Wednesday, September 28, 2011


"Now you know the rest of the story."
~Paul Harvey 

I love stories. The most engaging speakers and communicators are masters at teaching through the use of stories.

The same well-crafted story can hold meaning simple enough for a child to understand or complex enough to challenge adults. Jesus did this often with His use of parables.

StoryCorps is an interesting website. Below is the description from their website:
StoryCorps is an independent nonprofit whose mission is to provide Americans of all backgrounds and beliefs with the opportunity to record, share, and preserve the stories of our lives. Since 2003, StoryCorps has collected and archived more than 30,000 interviews from more than 60,000 participants. Each conversation is recorded on a free CD to share, and is preserved at the American Folklife Center at the Library of Congress. StoryCorps is one of the largest oral history projects of its kind, and millions listen to our weekly broadcasts on NPR’s Morning Edition and on our Listen pages.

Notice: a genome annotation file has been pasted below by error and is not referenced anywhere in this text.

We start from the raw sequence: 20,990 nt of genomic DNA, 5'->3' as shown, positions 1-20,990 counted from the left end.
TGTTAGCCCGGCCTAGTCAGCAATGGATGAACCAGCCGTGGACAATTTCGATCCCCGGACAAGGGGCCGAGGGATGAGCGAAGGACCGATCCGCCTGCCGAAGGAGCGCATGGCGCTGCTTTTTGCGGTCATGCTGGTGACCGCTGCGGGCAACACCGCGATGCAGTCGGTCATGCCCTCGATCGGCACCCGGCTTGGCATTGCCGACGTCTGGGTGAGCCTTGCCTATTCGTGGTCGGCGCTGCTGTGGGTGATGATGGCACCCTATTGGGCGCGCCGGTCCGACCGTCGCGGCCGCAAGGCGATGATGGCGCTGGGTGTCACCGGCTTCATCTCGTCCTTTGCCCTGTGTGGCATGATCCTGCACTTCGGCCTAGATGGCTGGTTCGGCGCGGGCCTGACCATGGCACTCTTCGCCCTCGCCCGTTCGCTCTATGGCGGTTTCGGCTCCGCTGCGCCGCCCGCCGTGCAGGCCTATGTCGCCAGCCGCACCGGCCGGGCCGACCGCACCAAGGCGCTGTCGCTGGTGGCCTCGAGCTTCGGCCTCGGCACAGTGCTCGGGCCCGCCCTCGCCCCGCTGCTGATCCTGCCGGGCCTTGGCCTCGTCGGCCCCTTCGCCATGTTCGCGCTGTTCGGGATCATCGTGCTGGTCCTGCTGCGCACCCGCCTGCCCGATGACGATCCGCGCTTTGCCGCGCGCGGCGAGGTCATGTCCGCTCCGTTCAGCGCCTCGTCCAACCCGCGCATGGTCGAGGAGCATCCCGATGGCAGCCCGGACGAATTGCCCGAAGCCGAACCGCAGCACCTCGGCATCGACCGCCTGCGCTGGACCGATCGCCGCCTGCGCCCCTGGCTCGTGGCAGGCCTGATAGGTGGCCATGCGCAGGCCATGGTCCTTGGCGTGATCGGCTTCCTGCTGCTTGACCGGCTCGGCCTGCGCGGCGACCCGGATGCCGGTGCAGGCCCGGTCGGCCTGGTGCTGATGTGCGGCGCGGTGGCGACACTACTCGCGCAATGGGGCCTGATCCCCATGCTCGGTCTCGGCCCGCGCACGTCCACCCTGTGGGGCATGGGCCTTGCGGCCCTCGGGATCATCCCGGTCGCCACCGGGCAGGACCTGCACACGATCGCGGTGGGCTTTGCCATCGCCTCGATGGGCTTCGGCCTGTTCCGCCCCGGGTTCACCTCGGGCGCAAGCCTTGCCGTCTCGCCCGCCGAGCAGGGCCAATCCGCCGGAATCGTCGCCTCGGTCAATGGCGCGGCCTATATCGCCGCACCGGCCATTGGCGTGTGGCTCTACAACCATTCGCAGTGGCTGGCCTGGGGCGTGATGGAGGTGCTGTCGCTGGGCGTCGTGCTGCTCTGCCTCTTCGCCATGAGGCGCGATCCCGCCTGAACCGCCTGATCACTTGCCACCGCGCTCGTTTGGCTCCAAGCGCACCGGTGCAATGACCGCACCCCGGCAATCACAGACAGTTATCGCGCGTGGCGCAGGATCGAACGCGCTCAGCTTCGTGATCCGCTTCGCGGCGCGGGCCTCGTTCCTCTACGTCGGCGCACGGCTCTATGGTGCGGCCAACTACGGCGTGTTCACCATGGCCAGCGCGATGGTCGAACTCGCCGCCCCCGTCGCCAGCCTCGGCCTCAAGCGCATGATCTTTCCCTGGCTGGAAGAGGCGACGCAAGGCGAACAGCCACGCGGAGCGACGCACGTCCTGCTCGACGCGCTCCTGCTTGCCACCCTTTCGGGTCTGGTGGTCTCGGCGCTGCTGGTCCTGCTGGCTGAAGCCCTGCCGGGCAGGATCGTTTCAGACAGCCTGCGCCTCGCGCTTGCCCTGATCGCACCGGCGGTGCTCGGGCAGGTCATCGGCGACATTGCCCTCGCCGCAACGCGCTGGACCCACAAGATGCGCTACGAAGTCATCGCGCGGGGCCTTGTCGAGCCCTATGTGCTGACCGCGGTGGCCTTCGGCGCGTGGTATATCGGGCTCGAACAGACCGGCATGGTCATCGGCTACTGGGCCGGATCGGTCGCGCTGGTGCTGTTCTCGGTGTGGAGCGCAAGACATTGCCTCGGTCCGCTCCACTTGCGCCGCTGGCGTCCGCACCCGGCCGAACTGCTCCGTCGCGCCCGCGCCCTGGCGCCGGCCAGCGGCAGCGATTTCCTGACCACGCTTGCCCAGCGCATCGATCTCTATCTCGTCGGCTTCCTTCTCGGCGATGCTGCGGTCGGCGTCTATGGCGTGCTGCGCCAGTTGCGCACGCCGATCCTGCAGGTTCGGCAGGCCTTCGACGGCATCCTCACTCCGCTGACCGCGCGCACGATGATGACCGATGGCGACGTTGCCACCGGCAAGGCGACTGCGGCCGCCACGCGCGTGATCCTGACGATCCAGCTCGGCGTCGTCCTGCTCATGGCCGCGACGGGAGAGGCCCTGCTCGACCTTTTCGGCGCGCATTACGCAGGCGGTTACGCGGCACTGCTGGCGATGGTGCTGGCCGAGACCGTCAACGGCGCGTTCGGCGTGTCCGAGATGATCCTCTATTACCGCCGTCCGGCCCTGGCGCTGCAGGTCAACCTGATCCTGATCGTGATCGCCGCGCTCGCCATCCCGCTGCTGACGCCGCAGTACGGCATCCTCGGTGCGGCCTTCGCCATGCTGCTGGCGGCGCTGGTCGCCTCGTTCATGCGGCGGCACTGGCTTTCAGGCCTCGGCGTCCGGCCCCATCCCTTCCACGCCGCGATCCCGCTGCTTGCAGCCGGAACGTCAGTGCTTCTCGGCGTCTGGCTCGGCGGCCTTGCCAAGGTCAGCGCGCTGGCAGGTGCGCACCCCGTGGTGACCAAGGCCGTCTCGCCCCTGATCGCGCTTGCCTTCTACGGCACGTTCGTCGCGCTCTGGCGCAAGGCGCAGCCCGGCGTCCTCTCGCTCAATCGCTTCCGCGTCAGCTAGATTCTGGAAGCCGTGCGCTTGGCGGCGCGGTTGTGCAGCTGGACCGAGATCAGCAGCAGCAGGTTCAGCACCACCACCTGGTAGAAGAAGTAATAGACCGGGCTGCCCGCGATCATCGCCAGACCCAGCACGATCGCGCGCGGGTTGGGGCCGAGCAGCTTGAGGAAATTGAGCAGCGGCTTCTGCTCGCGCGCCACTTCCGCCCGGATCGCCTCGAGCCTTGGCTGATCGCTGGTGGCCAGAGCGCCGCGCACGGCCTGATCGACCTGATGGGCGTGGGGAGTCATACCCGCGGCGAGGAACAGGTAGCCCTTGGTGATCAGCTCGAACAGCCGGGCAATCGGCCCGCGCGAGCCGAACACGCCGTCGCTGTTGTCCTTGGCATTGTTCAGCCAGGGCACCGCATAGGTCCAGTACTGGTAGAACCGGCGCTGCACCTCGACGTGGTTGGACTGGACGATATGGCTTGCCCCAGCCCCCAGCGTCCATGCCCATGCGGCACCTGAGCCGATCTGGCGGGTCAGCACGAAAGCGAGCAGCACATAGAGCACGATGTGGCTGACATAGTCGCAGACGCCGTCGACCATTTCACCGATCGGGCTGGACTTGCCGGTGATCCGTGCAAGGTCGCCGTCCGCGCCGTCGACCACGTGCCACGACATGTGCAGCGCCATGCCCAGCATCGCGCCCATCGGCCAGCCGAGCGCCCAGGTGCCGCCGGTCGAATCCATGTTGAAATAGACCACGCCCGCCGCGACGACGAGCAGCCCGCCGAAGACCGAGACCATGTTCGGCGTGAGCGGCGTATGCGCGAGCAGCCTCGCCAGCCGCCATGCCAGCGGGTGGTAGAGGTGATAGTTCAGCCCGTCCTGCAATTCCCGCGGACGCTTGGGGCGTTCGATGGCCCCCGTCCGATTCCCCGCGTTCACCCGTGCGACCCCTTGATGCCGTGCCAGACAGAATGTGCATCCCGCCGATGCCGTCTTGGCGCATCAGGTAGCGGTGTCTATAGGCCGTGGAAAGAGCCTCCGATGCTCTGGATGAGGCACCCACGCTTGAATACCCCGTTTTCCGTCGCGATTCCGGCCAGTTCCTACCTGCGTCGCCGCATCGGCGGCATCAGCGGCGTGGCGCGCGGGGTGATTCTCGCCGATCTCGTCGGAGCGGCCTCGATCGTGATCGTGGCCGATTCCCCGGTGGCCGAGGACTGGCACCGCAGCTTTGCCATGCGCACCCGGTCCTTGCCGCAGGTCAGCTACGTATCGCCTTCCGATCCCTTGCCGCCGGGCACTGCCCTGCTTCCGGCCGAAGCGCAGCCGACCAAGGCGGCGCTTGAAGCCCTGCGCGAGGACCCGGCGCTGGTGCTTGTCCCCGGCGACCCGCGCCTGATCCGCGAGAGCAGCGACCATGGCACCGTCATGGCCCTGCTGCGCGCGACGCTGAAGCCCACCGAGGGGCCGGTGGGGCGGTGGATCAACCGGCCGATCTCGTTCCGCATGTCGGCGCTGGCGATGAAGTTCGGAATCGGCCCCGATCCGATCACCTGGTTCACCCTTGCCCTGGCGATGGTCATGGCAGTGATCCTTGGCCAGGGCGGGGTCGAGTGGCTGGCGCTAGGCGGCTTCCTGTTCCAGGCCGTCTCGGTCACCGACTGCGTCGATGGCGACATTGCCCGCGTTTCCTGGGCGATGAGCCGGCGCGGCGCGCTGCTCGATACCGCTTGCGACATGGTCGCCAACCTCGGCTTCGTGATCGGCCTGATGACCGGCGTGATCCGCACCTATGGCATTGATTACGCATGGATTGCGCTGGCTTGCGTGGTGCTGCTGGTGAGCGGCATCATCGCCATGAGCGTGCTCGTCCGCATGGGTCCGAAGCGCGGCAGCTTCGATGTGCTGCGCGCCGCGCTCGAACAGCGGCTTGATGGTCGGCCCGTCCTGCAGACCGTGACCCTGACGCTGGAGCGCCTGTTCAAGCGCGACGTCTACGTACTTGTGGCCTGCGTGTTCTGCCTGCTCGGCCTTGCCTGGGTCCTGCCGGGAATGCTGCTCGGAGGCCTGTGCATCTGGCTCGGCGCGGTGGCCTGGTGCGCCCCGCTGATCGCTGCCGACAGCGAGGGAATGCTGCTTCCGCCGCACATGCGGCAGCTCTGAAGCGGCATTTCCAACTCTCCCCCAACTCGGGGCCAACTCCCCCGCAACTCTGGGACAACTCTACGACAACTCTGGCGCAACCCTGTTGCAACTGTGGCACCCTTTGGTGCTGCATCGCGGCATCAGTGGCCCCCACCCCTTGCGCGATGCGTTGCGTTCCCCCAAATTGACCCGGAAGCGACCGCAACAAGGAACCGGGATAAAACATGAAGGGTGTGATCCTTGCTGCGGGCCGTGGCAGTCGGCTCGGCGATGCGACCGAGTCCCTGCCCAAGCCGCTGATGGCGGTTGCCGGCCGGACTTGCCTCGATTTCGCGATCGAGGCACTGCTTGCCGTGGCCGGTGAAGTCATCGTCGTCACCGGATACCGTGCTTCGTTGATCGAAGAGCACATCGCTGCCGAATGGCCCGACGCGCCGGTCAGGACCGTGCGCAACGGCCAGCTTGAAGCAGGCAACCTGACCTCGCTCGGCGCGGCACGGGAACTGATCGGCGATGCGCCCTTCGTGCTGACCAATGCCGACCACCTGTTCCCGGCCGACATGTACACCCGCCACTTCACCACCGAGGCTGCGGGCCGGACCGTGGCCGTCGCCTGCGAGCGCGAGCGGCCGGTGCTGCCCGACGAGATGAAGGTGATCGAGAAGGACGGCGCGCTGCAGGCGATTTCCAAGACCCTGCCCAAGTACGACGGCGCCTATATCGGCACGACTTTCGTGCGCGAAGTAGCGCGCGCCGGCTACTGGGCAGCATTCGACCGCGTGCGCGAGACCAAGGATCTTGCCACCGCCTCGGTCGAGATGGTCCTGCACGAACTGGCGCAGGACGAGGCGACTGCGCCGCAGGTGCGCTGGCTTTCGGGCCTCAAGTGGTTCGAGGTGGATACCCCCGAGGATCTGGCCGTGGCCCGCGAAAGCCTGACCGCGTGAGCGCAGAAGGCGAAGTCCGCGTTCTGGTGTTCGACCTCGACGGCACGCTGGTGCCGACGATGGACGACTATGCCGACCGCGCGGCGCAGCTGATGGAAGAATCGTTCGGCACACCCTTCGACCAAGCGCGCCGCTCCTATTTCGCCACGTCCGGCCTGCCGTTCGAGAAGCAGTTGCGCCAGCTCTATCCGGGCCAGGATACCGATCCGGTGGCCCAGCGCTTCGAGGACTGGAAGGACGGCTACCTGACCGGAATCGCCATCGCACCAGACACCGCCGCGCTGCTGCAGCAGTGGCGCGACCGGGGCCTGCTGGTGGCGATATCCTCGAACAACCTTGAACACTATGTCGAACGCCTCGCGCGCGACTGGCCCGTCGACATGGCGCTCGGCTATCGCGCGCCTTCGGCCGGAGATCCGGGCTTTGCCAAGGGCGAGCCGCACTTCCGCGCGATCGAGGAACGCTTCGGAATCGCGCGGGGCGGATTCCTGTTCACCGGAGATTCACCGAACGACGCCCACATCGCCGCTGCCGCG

We do this to remind one another of our shared humanity, strengthen and build the connections between people, teach the value of listening, and weave into the fabric of our culture the understanding that every life matters. At the same time, we will create an invaluable archive of American voices and wisdom for future generations.
In addition to loving stories, I love kids. I have the great fortune of working each and every day with second and third graders as the assistant principal at an elementary school. If you want to fill your heart with joy, spend a day with elementary kids.

I ran across the video below on StoryCorps a while back and wanted to share. As the notes on YouTube explain, ”Joshua Littman, a 12-year-old boy with Asperger’s syndrome, interviews his mother, Sarah. Joshua’s unique questions and Sarah’s loving, unguarded answers reveal a beautiful relationship that reminds us of the best – and the most challenging – parts of being a parent.”

This is a touching and uplifting 4-minute video.

QUESTION: What is one of your favorite childhood stories? Please leave comments below.

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